“You put your hand in a lake, withdraw it, and the surface moves for a bit,” said Sugar, “it snaps back into place or it ripples on and on. Your involvement ends the moment your hand leaves the water.”
By the time Sugar says this to Bird, about a third of the way through Colin Winnette’s Haints Stay, enough has happened to them that this sentiment seems demonstrably untrue. Sugar and his brother, Brooke, are killers for hire, and they have been set upon by lawmen, murderers, cannibals, and gangsters, not to mention the sudden and unexplainable appearance of the boy Bird between them in their camp one night. Perhaps control ends quickly, as Sugar says, but those ripples grow and return as waves to capsize the boat. For instance, random happenstance brings Bird to Brooke and Sugar, and a similarly random occurrence tears them apart shortly thereafter. And as the characters diverge, so too do their narratives, but their actions and choices continue to affect each other in such a way as to directly contradict Sugar’s belief in his professed ability to abjure responsibility.
Haints Stay is dark, and bloody, and violent: raw and cutthroat and still capable of reducing you to helpless snickers. Sugar and Brooke may be killers, but to the disappointment of the residents of Wolf Creek, they are not famous ones. This leads to one of the funniest scenes in the novel, in which Sugar goes into labor in the town jail while Wolf Creek’s doctor gets plastered in the bar down the street, monologuing to the children and townsfolk who have gathered to watch him fall apart. The townsfolk, for their part, are unimpressed:
“They’ve caught the Dreaded Joneses?” said the woman.
The doctor shook his head, his bottle. “No, no,” he said.
“The Upriser Gang? The Broke-Bottlers?” . . .
“Brooke and Sugar,” said the doctor.
The small crowd was silent. Then they began to murmur. Finally, one of the men said, “Who?”
For all the hilarity of the doctor’s babbling drunkenness and the crowd’s confused ignorance, this scene is also one of the most distressing. The doctor, for his part, is horrified by Sugar’s murderousness: to him, Sugar is an “abomination” and he is giving birth to the “heinous child of two murdering sons of bitches.”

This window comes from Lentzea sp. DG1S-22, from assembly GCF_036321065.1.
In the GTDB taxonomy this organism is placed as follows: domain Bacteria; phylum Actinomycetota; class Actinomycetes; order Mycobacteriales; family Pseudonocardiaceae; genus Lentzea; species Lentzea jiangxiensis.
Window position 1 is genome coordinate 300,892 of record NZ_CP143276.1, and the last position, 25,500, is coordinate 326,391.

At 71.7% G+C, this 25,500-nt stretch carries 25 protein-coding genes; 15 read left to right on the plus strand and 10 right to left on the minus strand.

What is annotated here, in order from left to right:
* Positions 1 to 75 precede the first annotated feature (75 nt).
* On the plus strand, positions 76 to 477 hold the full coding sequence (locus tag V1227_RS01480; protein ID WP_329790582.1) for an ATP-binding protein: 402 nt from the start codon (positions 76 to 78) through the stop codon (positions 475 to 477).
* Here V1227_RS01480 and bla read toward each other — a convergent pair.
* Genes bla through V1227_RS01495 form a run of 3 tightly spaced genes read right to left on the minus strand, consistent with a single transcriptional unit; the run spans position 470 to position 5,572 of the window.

Therein lies the crux of the novel, one of the many ways that Winnette disrupts easy assumptions about identity and character. Sugar is a man because Sugar has never laid claim to the title of woman, and is recognized as a man even by his antagonists (which describes nearly every other character in the novel). Brooke has been a husband because he has laid claim to that role; other characters lay claim to the roles of parents, daughter, son, or husband and wife, identities that are not any less real because they are performed and not legal or biological. At the same time, however, these identities are rarely more than products of circumstance, and very few characters maintain them once they have left the physical proximity of the other person described by that relationship. The exception to this is Brooke’s relationship with his brother Sugar, which is preserved despite physical distance. Unlike that relationship, which is claimed and performed by both Brooke and Sugar, Sugar’s relationship with his child is much more tenuous. Though he attempts to claim and protect the child, these attempts are repeatedly forestalled by the echoes of Sugar’s past actions. And so even if Winnette’s riff on the flexible masculinity of the Western gives his characters a chance to claim a space for their own identities, that space remains one carved out by violent action, and vulnerable to all that entails.
The characters of Haints Stay find their responsibility within the relationships and identities they claim, deserving or not as they may be. For some, in the end, this brings a measure of peace or belonging, however precarious. Past the violence, past the blood, past the cruelty, wait a sunlit porch and a warm bath, and the promise of a friendly drink once they return.
Eleanor Gold is a graduate student who lives in Buffalo and is currently trying to turn her love of weird, squishy animals into an applicable methodology for cultural studies.